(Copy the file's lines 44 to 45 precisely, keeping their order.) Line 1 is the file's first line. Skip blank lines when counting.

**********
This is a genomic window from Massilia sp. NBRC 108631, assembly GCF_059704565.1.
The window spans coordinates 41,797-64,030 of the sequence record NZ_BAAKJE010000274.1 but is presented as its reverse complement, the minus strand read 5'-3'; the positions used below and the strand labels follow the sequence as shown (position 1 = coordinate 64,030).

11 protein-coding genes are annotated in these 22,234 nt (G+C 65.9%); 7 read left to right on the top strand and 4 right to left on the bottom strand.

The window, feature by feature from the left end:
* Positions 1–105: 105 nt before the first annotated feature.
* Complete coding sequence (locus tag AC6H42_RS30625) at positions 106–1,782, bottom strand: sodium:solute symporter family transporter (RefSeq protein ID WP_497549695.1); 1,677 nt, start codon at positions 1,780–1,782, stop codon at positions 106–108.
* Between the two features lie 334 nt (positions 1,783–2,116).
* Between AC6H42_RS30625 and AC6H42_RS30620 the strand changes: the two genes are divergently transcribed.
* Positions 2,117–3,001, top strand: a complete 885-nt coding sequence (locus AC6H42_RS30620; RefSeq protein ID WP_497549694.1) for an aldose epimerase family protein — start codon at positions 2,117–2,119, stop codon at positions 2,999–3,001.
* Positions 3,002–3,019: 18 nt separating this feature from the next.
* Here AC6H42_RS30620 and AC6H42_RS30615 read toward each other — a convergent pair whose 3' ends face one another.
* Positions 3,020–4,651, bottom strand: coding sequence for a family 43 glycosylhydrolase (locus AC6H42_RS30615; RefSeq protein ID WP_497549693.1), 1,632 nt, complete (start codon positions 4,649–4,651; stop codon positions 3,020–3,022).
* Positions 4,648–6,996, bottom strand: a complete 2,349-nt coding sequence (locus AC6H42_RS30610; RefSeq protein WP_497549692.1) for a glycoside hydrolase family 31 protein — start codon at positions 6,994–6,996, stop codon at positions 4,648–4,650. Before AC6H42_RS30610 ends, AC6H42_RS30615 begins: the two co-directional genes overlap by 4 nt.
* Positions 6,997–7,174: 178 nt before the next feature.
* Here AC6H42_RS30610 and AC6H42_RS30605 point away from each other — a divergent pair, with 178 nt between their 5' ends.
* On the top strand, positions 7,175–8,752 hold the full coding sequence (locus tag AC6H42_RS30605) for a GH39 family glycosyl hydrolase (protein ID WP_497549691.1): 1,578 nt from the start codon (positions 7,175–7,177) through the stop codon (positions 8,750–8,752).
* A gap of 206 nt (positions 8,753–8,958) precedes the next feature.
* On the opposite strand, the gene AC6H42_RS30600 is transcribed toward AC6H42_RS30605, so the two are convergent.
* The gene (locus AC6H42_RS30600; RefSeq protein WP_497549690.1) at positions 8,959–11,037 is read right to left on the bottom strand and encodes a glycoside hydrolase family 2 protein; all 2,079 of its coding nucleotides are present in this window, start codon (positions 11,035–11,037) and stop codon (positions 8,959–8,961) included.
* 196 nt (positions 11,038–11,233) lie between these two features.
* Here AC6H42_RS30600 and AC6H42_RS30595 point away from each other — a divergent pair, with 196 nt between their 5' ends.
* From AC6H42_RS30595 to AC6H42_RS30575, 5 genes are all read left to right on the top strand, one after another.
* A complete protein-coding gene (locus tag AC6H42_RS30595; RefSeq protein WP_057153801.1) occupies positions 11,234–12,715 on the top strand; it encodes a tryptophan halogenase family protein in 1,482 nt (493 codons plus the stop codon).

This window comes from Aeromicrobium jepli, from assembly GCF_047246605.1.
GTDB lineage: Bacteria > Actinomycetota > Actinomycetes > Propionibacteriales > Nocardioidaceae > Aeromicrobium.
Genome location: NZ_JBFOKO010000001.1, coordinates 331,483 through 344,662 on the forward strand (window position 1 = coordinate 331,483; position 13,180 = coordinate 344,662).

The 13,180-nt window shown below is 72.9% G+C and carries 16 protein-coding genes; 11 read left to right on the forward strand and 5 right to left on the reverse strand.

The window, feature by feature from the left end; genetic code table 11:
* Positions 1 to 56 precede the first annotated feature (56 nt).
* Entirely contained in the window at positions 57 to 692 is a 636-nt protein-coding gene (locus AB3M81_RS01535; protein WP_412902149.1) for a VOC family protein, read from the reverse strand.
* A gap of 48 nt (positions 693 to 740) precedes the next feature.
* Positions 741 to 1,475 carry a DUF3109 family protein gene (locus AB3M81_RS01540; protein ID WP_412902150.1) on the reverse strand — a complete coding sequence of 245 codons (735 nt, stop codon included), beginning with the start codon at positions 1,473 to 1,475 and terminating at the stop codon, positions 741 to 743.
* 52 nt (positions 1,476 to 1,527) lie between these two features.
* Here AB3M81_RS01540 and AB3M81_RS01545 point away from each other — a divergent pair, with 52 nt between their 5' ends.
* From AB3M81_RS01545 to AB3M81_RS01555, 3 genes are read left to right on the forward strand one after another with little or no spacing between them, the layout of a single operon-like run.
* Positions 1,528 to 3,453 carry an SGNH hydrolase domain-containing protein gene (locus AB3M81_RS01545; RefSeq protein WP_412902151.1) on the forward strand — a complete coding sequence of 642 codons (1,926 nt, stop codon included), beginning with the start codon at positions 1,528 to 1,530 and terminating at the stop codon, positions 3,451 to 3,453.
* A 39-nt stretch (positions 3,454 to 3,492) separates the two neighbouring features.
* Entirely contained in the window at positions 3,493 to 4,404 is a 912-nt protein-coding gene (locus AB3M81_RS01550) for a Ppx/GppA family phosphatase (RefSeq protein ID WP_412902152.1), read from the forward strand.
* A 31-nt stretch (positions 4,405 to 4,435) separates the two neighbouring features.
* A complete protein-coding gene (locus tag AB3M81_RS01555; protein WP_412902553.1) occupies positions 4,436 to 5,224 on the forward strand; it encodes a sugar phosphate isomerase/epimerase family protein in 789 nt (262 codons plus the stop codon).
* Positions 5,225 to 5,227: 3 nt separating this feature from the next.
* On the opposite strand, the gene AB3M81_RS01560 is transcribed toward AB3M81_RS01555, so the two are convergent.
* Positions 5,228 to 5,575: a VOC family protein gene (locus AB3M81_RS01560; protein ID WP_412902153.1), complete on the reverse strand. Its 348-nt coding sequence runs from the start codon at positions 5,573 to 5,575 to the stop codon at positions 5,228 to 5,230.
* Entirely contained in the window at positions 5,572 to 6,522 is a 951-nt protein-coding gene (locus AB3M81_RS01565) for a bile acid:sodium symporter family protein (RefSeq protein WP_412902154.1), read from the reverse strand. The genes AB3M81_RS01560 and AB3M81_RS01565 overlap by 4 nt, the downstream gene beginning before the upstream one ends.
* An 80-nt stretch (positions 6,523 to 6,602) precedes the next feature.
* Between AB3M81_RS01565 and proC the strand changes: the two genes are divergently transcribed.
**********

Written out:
* Entirely contained in the window at positions 5,572 to 6,522 is a 951-nt protein-coding gene (locus AB3M81_RS01565) for a bile acid:sodium symporter family protein (RefSeq protein WP_412902154.1), read from the reverse strand. The genes AB3M81_RS01560 and AB3M81_RS01565 overlap by 4 nt, the downstream gene beginning before the upstream one ends.
* An 80-nt stretch (positions 6,523 to 6,602) precedes the next feature.